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post #9 of 14 (permalink) Old 10-28-2015, 02:44 AM
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Take the valve off the tank, crush 10lbs of dry ice, pour it in. Reattach valve. It will pressurize itself..

sorry couldn't resist..


If you want to liquify what you generate:
Quote:
Carbon dioxide is liquefied by compressing and cooling, liquefying at a pressure of approximately 870 lb/in 2 (395 kg/cm 2 ) at room temperature.
Read more: http://www.madehow.com/Volume-7/Dry-...#ixzz3pp76Q4J1

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Last edited by jeffkrol; 10-28-2015 at 02:54 AM. Reason: edit
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post #10 of 14 (permalink) Old 10-28-2015, 01:59 PM Thread Starter
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Quote:
Originally Posted by jeffkrol View Post
Take the valve off the tank, crush 10lbs of dry ice, pour it in. Reattach valve. It will pressurize itself..

sorry couldn't resist..


If you want to liquify what you generate:

Read more: How dry ice is made - material, manufacture, history, used, processing, parts, product, industry, machine, History
This seems dangerous, but I'm intrigued as well. What kind of pressures could a cylinder withstand?
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post #11 of 14 (permalink) Old 10-28-2015, 02:39 PM
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Quote:
Originally Posted by hadmanysons View Post
This seems dangerous, but I'm intrigued as well. What kind of pressures could a cylinder withstand?
No, you don't want to remove the tank valve. jeffkrol was joking.
You don't want to mess around with pressurized gas.

Get your pressurized CO2 from a licensed professional. They routinely check the tanks you swap so they don't leak or blow up.

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post #12 of 14 (permalink) Old 10-28-2015, 02:59 PM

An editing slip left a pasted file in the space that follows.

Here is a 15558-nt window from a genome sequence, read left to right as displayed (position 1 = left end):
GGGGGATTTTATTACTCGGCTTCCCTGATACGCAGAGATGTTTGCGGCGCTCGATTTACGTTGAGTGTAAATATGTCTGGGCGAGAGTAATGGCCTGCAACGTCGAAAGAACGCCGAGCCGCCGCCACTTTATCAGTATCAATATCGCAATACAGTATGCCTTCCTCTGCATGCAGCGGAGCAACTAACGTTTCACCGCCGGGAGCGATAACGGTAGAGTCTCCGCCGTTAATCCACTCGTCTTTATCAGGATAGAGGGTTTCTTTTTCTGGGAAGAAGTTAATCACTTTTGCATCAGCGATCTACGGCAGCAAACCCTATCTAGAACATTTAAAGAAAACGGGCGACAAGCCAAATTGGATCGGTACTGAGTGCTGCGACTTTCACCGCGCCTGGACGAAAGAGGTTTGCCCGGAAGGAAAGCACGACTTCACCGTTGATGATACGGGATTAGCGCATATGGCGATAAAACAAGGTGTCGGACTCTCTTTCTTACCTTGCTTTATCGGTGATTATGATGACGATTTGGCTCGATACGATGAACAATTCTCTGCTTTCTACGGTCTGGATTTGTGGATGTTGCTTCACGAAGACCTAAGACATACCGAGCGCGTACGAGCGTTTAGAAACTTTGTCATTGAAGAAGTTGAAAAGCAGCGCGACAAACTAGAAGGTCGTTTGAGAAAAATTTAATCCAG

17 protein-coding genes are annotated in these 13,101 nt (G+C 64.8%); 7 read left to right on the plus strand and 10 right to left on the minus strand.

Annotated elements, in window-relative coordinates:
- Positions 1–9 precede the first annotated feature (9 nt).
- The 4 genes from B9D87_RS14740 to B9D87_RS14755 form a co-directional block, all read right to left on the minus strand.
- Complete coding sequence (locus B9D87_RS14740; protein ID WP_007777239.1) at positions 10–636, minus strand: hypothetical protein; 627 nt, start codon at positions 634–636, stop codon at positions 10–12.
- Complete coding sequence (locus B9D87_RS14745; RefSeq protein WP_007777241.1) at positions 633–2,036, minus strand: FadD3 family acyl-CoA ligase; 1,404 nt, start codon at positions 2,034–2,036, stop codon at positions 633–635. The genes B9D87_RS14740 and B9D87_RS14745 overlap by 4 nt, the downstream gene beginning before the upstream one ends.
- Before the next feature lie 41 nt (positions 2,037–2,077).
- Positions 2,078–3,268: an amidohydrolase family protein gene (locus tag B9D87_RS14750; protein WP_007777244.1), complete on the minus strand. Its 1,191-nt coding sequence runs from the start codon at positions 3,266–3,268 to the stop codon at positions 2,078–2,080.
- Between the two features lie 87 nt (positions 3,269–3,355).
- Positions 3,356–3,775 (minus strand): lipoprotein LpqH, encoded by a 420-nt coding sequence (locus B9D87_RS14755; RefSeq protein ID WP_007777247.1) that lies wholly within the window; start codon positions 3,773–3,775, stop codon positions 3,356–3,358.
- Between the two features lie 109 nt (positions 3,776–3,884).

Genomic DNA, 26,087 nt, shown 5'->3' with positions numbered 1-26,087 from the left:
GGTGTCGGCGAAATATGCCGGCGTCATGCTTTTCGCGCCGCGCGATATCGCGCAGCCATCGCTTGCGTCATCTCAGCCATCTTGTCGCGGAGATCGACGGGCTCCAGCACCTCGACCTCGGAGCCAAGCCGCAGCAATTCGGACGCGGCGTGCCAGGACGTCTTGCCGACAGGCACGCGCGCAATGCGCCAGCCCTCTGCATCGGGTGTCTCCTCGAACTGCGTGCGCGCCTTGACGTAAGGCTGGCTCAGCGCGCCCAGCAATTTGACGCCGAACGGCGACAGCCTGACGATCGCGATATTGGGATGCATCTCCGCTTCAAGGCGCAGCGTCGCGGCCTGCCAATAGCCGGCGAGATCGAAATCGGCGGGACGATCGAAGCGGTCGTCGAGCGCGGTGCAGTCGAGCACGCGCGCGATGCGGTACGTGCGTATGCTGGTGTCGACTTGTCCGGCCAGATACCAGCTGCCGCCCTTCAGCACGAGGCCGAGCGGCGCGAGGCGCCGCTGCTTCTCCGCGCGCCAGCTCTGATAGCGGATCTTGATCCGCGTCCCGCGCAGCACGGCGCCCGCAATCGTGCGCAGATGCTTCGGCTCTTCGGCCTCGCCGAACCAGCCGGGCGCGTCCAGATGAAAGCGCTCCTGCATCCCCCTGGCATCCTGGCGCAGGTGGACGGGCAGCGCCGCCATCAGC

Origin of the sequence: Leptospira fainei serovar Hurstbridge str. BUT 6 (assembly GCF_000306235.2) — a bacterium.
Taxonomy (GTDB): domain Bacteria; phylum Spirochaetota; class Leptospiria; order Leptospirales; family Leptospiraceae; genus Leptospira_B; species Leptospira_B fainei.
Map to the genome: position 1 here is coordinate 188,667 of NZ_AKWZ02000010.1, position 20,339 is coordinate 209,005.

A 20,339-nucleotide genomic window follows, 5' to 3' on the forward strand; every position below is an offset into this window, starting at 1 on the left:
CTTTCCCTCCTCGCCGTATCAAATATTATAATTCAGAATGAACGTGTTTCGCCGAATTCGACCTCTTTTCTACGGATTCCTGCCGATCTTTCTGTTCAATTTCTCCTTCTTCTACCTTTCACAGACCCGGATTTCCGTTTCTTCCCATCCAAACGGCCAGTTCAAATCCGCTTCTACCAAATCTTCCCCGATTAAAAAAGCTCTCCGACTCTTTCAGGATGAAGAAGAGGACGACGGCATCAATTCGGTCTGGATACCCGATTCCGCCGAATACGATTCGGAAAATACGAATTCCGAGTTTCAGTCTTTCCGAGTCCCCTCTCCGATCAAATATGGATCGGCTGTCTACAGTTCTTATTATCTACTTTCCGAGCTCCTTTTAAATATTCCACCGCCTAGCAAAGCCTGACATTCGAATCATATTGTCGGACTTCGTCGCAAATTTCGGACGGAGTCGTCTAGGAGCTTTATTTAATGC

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Is this the same as how when I was a little kid we would take old camera film casings, put some water in them, throw in a Alka-Seltzer tab, cap it and shake it up?
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post #13 of 14 (permalink) Old 10-29-2015, 02:10 PM Thread Starter
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Quote:
Originally Posted by WaterLife View Post
Is this the same as how when I was a little kid we would take old camera film casings, put some water in them, throw in a Alka-Seltzer tab, cap it and shake it up?
Similar, but with slightly more death
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post #14 of 14 (permalink) Old 10-29-2015, 02:45 PM
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Quote:
Originally Posted by mistergreen View Post
No, you don't want to remove the tank valve. jeffkrol was joking.
You don't want to mess around with pressurized gas.

Get your pressurized CO2 from a licensed professional. They routinely check the tanks you swap so they don't leak or blow up.
Yes I was joking..
By the time you get the CO2 in a state that can be easily transferred from one place to another (liquified, pressurized and weighed) you will have added more cost than it is worth.

IF by some chance you have managed to liquify and store your home made CO2 to a pressure of 600psi then you could "in theory" just do the reverse of this:

https://youtu.be/po3TIaMmyAU

BUT again, not economical nor very safe....
At least you don't need to remove the main valve and just pressure siphon your liquid CO2 from one bottle to another..

"A man with a watch knows what time it is. A man with two watches is never sure."